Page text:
In classifying LDL-C lower than 70 mg/dL, LDL-C180 and LDL-C360 were within 0.5% of each other in each triglyceride category (Figure 2), and overall concordance with LDL-CD in classifying LDL-C levels lower than 70 mg/dL was 94.0% (95% CI, 93.8%-94.2%) for LDL-C180 and 94.1% (95% CI, 93.9%-94.3%) for LDL-C360. Confidence intervals for concordance were also overlapping with LDL-C estimates using more than 360 cells, up to 2000 cells (94.3% [95% CI, 94.1%-94.5%]).
Adjusting for non–HDL-C and log-transformed triglyceride levels, there was an inverse association of age with discordance in guideline classification between LDL-C180 and LDL-CD with an OR close to 1 (OR per 10-year increase in age, 0.98 [95% CI, 0.97-0.99], P < .001), and there was no association of sex with discordance (men vs women, P = .91). In contrast, adjusting for non–HDL-C, those with triglyceride levels of 400 mg/dL or higher vs lower than 400 mg/dL had higher odds of discordance (OR, 4.73 [95% CI, 4.53-4.94]; P < .001).
Adjusting for non–HDL-C and log-transformed triglycerides, greater discordance was strongly associated with the type III phenotype, characterized by excess of remnants and higher cholesterol content of VLDL (OR, 49.9 [95% CI, 38.1-65.3], P < .001). More modest associations with greater discordance were present for the type IIa (OR, 1.05 [95% CI, 1.00-1.10], P = .049) and type IV phenotype (OR, 1.64 [95% CI, 1.58-1.71], P < .001). However, the type IIb phenotype was associated with less discordance (OR, 0.71 [95% CI, 0.66-0.77], P < .001).
eTable 3 in the Supplement shows concordance in patients with triglyceride levels of 400 mg/dL or higher; concordance with LDL-CD improved using LDL-C180 relative to LDL-CF at lower LDL-C levels, although concordance remained modest. eTable 4 in the Supplement shows concordance in the setting of Fredrickson-Levy phenotypes; compatible with the above results and the report of Friedewald et al,1 the largest discordance occurred for LDL-C180 and LDL-CF in those with type 3 phenotype.
Although multiple groups have previously proposed alternative methods for LDL-C estimation, these have not supplanted LDL-CF in routine practice.2,18- 23 To our knowledge, none have used a stratification approach as done in our study and none perform as well in classifying LDL-C based on clinical practice guidelines (see eTable 5 in the Supplement).
We present the development and validation of a novel method for estimating LDL-C from the standard lipid profile. Rather than assuming a fixed factor of 5, it applies an adjustable factor for the TG:VLDL-C ratio based on triglyceride and non–HDL-C concentrations. The 180-cell approach could be coded into an online calculator, smartphone application, or automated laboratory reporting system. Compared with Friedewald estimation, classifications based on US and European clinical practice guidelines using LDL-C estimates by the novel method are more concordant with those by LDL-CD. The greatest advantage occurs in classification of LDL-C concentrations lower than 70 mg/dL, especially in patients with elevated triglyceride concentrations. In addition to the novel analytic approach, a major strength of this study is its size, 3015 times larger than the original Friedewald database.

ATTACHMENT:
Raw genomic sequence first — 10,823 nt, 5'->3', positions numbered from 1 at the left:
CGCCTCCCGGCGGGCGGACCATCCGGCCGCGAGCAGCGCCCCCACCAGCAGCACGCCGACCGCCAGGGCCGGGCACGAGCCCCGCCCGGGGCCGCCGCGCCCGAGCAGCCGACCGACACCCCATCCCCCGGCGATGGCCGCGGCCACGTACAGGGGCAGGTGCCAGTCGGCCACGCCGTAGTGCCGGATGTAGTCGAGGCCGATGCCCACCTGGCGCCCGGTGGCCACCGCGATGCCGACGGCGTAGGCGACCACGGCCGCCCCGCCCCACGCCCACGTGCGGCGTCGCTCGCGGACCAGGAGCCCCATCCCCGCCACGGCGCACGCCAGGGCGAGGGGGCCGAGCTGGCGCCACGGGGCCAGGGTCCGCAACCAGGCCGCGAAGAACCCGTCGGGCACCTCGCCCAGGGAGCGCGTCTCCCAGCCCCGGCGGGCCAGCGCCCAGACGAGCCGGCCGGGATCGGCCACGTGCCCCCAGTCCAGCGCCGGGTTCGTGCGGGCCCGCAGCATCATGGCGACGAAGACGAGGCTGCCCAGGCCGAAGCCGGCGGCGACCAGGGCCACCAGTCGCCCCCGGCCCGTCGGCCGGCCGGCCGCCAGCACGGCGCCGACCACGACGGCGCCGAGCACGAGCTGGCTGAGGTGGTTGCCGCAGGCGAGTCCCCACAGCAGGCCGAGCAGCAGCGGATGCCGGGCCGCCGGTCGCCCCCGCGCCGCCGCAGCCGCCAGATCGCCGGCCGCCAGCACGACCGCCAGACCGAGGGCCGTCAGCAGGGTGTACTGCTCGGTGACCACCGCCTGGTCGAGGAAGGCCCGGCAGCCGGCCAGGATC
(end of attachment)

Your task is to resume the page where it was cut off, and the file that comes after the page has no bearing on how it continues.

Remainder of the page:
Considering interindividual variance in the TG:VLDL-C ratio and that the Friedewald equation was developed in only 448 patients with familial hyperlipoproteinemia or their relatives,1 it is remarkable how well the equation has withstood the test of time. Nevertheless, Friedewald et al1 recognized that inaccuracies in VLDL-C estimation could become more important at lower cholesterol concentrations and higher triglyceride concentrations, because VLDL-C constitutes a greater portion of the equation and errors in its estimate introduce larger relative errors in the resulting LDL-C estimate.15 It is under these circumstances that our proposed method produces the greatest improvement and in which an accurate LDL-C estimate is most crucial—in the range required for secondary prevention treatment of high-risk patients with hypertriglyceridemia.